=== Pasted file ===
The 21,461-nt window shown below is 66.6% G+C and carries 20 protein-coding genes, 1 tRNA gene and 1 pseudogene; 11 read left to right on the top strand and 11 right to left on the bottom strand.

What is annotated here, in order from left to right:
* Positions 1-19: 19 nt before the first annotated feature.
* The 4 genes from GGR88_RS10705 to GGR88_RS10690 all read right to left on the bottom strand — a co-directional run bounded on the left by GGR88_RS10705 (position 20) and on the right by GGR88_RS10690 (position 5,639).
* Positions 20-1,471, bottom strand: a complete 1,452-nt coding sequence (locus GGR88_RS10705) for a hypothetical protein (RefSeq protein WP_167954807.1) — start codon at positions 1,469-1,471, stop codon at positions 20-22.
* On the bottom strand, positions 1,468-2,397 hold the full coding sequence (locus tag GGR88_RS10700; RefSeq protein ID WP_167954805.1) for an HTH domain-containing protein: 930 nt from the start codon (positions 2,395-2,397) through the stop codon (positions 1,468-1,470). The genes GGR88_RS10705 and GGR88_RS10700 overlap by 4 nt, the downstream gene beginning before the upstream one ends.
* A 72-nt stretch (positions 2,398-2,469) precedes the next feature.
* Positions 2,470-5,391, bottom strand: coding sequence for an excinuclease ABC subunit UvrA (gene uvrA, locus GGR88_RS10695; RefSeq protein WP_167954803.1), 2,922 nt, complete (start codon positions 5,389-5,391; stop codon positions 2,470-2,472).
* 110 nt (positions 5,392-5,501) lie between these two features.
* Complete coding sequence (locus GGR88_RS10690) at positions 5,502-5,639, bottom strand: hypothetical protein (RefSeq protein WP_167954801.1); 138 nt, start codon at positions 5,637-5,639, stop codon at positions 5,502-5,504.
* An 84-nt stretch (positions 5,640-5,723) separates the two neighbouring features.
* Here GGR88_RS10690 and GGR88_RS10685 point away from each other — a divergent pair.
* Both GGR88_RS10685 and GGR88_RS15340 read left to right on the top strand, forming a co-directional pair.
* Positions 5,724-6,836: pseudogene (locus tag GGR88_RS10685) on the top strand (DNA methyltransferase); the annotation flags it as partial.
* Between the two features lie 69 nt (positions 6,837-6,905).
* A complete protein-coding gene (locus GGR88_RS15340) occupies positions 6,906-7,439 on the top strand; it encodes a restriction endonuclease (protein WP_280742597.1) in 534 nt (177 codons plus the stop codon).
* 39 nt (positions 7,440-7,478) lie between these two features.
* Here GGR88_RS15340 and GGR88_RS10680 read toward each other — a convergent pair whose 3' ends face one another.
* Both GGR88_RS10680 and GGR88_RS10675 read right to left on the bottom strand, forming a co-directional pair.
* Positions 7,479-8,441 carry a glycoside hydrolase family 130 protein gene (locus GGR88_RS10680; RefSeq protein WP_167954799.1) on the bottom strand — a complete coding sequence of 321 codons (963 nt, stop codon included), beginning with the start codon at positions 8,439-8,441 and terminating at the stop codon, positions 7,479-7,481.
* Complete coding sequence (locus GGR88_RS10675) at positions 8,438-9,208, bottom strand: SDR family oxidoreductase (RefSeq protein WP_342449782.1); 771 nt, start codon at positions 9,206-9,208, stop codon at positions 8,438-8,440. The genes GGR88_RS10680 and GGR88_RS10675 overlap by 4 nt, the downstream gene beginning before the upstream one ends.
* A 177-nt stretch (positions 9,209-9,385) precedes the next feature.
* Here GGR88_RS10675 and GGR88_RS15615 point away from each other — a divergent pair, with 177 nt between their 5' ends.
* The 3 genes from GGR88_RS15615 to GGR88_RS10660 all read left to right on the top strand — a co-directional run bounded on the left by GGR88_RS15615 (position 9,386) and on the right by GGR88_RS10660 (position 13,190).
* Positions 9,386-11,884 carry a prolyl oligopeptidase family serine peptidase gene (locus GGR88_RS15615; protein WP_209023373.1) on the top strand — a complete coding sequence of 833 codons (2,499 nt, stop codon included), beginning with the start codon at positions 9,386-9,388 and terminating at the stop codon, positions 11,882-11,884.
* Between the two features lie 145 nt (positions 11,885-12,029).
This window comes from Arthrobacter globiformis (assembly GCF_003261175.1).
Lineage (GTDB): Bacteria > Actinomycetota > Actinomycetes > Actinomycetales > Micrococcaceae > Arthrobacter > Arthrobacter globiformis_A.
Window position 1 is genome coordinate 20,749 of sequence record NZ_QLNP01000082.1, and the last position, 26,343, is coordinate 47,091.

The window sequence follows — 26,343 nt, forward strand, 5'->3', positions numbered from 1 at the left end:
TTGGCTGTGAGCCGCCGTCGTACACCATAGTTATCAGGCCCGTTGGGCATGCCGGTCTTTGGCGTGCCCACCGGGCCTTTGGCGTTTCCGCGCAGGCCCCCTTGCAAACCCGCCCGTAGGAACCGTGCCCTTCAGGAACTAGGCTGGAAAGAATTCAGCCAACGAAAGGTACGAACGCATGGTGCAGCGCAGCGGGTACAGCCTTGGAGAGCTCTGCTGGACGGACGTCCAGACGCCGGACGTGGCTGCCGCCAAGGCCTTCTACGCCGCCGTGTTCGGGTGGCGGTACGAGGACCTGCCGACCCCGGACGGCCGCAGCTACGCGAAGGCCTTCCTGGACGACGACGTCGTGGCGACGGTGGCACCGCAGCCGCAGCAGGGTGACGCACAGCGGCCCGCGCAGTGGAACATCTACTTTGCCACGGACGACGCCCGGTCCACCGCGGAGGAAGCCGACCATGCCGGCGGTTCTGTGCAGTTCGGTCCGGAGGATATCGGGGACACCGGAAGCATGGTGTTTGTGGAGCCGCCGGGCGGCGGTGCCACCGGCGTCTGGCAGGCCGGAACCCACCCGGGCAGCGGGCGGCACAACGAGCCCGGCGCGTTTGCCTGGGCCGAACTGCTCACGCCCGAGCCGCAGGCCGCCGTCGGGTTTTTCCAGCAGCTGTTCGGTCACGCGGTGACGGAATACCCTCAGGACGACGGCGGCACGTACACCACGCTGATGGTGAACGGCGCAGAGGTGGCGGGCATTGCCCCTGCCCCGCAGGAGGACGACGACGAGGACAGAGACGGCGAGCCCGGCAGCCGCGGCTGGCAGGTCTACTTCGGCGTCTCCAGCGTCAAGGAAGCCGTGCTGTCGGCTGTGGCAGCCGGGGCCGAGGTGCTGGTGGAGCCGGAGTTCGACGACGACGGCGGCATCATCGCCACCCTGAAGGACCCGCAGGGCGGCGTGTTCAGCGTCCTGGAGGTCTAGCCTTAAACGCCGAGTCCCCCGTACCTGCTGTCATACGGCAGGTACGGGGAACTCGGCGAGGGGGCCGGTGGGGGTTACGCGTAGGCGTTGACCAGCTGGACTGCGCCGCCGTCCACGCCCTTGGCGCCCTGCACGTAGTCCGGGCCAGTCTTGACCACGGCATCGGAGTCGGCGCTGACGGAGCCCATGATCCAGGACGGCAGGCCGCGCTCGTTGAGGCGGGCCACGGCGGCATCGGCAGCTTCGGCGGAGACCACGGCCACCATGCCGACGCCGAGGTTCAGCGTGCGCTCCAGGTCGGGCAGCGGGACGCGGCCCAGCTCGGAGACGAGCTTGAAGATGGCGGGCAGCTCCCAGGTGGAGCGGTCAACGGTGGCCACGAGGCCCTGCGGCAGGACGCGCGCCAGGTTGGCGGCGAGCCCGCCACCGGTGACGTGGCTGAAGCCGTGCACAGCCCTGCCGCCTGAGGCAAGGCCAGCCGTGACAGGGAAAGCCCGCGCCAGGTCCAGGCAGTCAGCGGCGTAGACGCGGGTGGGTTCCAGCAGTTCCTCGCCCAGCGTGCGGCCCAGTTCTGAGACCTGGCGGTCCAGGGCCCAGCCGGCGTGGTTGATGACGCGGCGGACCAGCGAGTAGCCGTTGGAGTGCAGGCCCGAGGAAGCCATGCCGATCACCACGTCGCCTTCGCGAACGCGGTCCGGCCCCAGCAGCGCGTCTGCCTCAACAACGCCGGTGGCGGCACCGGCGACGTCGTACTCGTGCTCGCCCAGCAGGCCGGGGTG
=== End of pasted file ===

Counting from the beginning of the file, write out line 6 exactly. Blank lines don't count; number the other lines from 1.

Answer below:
* On the bottom strand, positions 1,468-2,397 hold the full coding sequence (locus tag GGR88_RS10700; RefSeq protein ID WP_167954805.1) for an HTH domain-containing protein: 930 nt from the start codon (positions 2,395-2,397) through the stop codon (positions 1,468-1,470). The genes GGR88_RS10705 and GGR88_RS10700 overlap by 4 nt, the downstream gene beginning before the upstream one ends.